Two masked men who carried out an armed hold-up at a village shop were jailed at Lincoln Crown Court on Monday.
Regan Carter and Daniel Fairbrother made off with £700 from the till and a stash of cigarettes after carrying out the attack on the store in High Street, South Witham.
Edna Leonard, prosecuting, said that within moments of walking into the shop Fairbrother jumped over the counter and made for the till.
Miss Leonard said: “Fairbrother was dressed in black. His face was covered and he had his hood up. Carter’s face was also covered and he had his hood up.
“Fairbrother had a hammer and Carter a knife. Fairbrother put the hammer on the counter and ripped the money tray from the till.
“The shop owner saw what was going on and shouted at them. Carter then threatened him with a knife and kept him at bay.
“At this stage Fairbrother was still behind the counter and started taking cigarettes from the shelves. Carter came over and a bag he was carrying was used to put the cigarettes in.”
Miss Leonard said that the shop owner went towards the men but Carter picked up the hammer and threatened him.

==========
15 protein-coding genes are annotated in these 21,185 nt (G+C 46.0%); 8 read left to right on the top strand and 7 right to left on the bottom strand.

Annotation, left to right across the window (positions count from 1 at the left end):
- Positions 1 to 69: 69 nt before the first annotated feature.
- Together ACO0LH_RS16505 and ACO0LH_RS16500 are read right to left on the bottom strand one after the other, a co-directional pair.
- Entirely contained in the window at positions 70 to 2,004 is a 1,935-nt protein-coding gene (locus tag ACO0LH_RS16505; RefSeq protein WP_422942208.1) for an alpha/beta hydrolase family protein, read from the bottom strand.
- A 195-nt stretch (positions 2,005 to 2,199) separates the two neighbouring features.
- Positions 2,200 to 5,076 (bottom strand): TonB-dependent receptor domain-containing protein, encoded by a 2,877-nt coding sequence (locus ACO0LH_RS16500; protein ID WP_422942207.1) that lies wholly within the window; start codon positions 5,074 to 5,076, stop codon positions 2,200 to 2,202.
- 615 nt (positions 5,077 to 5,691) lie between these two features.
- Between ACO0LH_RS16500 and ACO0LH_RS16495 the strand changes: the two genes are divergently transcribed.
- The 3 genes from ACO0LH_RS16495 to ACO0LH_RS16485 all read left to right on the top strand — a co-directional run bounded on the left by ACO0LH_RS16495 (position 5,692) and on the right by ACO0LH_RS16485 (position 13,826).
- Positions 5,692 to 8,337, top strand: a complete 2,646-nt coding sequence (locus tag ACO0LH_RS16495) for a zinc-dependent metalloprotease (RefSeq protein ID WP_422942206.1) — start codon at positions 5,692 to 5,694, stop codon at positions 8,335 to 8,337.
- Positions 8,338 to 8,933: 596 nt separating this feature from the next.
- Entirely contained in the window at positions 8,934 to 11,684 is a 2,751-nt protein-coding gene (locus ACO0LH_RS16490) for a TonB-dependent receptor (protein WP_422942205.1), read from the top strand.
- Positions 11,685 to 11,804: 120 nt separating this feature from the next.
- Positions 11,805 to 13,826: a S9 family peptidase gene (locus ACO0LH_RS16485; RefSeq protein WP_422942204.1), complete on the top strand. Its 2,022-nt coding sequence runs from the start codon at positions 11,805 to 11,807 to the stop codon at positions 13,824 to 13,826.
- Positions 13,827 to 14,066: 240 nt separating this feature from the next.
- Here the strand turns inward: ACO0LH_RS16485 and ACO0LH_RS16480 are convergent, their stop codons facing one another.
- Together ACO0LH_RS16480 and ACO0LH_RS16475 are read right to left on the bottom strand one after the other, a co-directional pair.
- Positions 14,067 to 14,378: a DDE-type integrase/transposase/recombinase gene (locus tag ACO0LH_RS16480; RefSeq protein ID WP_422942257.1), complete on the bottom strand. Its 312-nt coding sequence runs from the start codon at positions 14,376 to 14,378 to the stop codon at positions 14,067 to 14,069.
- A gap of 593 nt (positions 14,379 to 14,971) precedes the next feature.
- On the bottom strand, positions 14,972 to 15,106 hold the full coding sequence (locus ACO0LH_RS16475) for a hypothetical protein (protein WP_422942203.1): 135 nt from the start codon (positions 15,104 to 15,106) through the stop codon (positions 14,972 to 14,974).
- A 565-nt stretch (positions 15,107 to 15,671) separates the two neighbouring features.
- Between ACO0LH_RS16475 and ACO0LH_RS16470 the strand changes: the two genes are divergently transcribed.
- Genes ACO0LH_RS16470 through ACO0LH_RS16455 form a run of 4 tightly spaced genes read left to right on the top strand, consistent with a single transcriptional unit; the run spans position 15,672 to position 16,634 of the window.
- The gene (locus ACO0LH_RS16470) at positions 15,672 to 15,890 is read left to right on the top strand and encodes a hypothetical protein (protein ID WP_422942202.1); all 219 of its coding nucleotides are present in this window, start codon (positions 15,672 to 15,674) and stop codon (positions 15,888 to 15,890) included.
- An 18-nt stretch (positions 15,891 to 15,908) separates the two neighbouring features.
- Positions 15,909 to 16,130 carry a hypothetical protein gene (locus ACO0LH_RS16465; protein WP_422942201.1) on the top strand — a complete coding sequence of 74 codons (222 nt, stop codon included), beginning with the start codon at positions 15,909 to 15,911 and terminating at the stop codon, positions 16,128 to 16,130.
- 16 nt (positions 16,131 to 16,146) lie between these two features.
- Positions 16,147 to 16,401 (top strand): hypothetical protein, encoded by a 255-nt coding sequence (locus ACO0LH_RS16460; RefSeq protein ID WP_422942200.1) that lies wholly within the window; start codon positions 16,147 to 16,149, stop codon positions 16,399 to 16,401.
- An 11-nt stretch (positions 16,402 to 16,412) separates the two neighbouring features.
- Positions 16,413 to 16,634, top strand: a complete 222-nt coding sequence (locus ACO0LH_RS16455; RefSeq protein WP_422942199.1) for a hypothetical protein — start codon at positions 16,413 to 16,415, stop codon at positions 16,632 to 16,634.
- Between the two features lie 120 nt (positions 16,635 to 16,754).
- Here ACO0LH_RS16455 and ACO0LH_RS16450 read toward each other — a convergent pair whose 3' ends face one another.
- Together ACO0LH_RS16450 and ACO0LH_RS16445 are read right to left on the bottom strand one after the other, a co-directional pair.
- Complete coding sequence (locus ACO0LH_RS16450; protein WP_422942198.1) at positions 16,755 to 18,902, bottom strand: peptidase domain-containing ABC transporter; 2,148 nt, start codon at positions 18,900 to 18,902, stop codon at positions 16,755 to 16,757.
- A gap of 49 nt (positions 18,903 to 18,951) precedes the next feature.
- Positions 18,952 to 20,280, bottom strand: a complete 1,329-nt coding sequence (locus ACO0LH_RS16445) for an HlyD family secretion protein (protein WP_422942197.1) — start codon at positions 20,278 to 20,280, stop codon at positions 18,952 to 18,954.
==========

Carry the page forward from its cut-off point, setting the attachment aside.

Fairbrother then jumped back over the counter and punched the shop owner in the face as the man tried to intercept him.
The two robbers then made off discarding some of the clothing they were wearing nearby.
DNA evidence found on the clothing led police to arrest both Fairbrother and Carter.
Fairbrother, 21, of Oxford Street, Grantham, and Carter, 22, who was staying at a property in Commercial Road, Grantham at the time, each admitted a charge of robbery on November 4, 2019.
Fairbrother admitted possession of a hammer and Carter admitted possession of a knife on the same occasion. They were each jailed for three years.
Damian Sabino, for Fairbrother, said his client has learning difficulties and suffers from mental health problems.
He told the court that Fairbrother developed a drug addiction which was costing him £200 a week. Fairbrother, he said, became involved in the robbery after receiving threats from men who he owed money to.
Sunil Khanna, for Carter, said he had a very difficult upbringing and first used cannabis at the age of just nine. By the time he was 15 he was using Class A drugs and quickly became addicted.
“He wants to be a good person. He is ashamed of what he has done. He had lived in the village for a while in the past.”